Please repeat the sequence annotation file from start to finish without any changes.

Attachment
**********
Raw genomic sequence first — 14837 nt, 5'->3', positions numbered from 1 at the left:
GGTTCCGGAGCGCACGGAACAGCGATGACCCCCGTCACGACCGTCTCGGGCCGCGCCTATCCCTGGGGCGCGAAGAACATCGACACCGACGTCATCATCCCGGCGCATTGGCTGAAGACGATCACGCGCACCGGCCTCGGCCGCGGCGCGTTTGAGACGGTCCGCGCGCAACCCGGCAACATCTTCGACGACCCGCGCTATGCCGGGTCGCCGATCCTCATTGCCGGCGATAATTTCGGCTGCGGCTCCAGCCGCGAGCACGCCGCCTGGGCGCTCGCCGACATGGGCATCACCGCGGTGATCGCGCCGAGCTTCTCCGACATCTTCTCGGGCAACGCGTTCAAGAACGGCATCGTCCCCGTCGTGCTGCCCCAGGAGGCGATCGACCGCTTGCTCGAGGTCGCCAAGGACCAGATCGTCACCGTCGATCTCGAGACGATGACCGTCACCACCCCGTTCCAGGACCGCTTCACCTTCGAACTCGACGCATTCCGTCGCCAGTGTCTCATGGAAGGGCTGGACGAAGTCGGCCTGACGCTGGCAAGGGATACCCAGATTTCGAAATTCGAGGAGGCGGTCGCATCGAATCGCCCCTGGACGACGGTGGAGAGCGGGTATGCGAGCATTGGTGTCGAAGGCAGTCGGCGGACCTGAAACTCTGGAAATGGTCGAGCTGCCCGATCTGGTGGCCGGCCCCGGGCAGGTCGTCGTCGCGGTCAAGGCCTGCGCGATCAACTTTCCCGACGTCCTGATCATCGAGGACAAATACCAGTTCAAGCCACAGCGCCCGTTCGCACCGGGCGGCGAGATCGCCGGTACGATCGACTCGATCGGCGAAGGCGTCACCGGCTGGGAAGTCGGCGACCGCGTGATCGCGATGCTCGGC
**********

Raw genomic sequence first — 14837 nt, 5'->3', positions numbered from 1 at the left:
GGTTCCGGAGCGCACGGAACAGCGATGACCCCCGTCACGACCGTCTCGGGCCGCGCCTATCCCTGGGGCGCGAAGAACATCGACACCGACGTCATCATCCCGGCGCATTGGCTGAAGACGATCACGCGCACCGGCCTCGGCCGCGGCGCGTTTGAGACGGTCCGCGCGCAACCCGGCAACATCTTCGACGACCCGCGCTATGCCGGGTCGCCGATCCTCATTGCCGGCGATAATTTCGGCTGCGGCTCCAGCCGCGAGCACGCCGCCTGGGCGCTCGCCGACATGGGCATCACCGCGGTGATCGCGCCGAGCTTCTCCGACATCTTCTCGGGCAACGCGTTCAAGAACGGCATCGTCCCCGTCGTGCTGCCCCAGGAGGCGATCGACCGCTTGCTCGAGGTCGCCAAGGACCAGATCGTCACCGTCGATCTCGAGACGATGACCGTCACCACCCCGTTCCAGGACCGCTTCACCTTCGAACTCGACGCATTCCGTCGCCAGTGTCTCATGGAAGGGCTGGACGAAGTCGGCCTGACGCTGGCAAGGGATACCCAGATTTCGAAATTCGAGGAGGCGGTCGCATCGAATCGCCCCTGGACGACGGTGGAGAGCGGGTATGCGAGCATTGGTGTCGAAGGCAGTCGGCGGACCTGAAACTCTGGAAATGGTCGAGCTGCCCGATCTGGTGGCCGGCCCCGGGCAGGTCGTCGTCGCGGTCAAGGCCTGCGCGATCAACTTTCCCGACGTCCTGATCATCGAGGACAAATACCAGTTCAAGCCACAGCGCCCGTTCGCACCGGGCGGCGAGATCGCCGGTACGATCGACTCGATCGGCGAAGGCGTCACCGGCTGGGAAGTCGGCGACCGCGTGATCGCGATGCTCGGC